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Ko - production in Busan
  • by Pierce Conran /  Sep 11, 2018

  • 1992124 MIN | War, Drama, Action
    CAST AHN Sung-ki, LEE Gyoung-young, SHIM Hye-jin, DOKO Young-jae
    RELEASE DATE July 4, 1992
    CONTACT M-Line Distribution
    Tel : +82 2 796 2427
    Fax : +82 2 796 2429

    Whereas the Korean War and even World War II have featured prominently in Korean cinema, less visible on screens has been the Vietnamese War, during which Korean’s involvement as a foreign army was second only to America’s. CHUNG Ji-young cast a rare light on the subject with his 90s classic White Badge (1992), which takes its title from the medal that was given to Korean soldiers upon their return from the Southeast Asian conflict (though the Korean title translates as ‘White War’). Along with actors AHN Sung-ki and LEE Gyoung-young, CHUNG used the opportunity to pose a sensitive political question: ‘Was Korea’s participation in the Vietnam War justified?’

    AHN plays HAN Ki-joo, a writer struggling to finish a novel about his experiences as a Korean soldier in the Vietnam War. The story goes back and forth between 1979, in the immediate aftermath of the assassination of Korean president PARK Chung-hee, and the Vietnam War. In the present, Han receives a call from his former comrade Private BYUN, who is suffering from Post-Traumatic Stress Disorder while the past sequences show their platoon’s experiences during the war.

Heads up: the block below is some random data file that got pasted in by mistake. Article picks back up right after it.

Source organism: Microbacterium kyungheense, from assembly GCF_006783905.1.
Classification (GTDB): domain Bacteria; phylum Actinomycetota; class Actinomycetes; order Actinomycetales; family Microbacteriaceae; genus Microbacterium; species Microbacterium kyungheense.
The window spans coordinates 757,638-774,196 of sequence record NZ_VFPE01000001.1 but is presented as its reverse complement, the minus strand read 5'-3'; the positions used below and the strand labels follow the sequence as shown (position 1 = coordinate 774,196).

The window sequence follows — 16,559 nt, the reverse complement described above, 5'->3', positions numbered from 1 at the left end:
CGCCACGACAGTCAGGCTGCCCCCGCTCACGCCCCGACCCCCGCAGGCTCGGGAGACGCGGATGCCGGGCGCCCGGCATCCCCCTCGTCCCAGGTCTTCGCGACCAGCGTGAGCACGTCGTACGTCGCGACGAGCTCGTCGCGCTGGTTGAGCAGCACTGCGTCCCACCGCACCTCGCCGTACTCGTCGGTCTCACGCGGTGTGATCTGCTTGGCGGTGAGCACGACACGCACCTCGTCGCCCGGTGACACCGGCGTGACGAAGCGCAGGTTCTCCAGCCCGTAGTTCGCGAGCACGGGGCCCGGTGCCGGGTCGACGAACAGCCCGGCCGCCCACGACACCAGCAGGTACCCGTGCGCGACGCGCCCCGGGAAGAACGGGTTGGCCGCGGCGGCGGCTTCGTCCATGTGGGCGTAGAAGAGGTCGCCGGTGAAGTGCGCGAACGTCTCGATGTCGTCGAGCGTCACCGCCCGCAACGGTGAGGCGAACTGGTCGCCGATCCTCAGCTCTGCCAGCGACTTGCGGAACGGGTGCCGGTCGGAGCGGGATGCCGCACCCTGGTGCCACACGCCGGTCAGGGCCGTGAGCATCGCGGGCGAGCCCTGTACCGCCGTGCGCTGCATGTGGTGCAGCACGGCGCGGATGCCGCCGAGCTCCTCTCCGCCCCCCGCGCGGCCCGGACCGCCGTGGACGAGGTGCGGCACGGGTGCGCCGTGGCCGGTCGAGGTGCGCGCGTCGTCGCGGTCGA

By juxtaposing the death of PARK Chung-hee with the Vietnam War, to which his administration opportunistically furnished Korean troops to help fight America’s battles, White Badge, based on a 1983 novel by AHN Jung-hyo, immediately questions the legitimacy of Korea’s involvement in the Vietnam War. Beyond the political dimension of the military industrial complex at work, director CHUNG later delves deeper into the nitty-gritty of the actions of Korean soldiers in Vietnam, a number of whom were alleged to be responsible for large civilian massacres.

    AHN, a major star who had been involved in several highly political works already, such as PARK Kwang-su’s Chil-su and Man-su (1988), suggested the novel to director CHUNG after the two had already worked together on the Korean War project North Korean Partisan in South Korea (1990). White Badge frames Korea’s role in Vietnam as a traumatic experience with both HAN and BYUN clearly seen to be scared by the event. In its depiction of the aftermath of trauma, the film goes so far as to directly reference Michael Cimono’s The Deer Hunter, a great classic concerning wartime PTSD.

    Playing BYUN, who suffers the most from his trauma, is a young LEE Gyoung-young who impresses in a role that sees him turn from the charismatic showman of his platoon to a shell-shocked veteran who stumbles through the alleys of Seoul. LEE earned the Best Supporting Actor Prize from the Grand Bell Awards for his portrayal.

    White Badge, which earned both the Grand Prize and Best Director Award from the Tokyo International Film Festival, stands as one of the most powerful and harrowing works in the filmography of the fiercely political filmmaker CHUNG Ji-young, who is currently serving as the Chairman of the Bucheon International Fantastic Film Festival (BIFAN).
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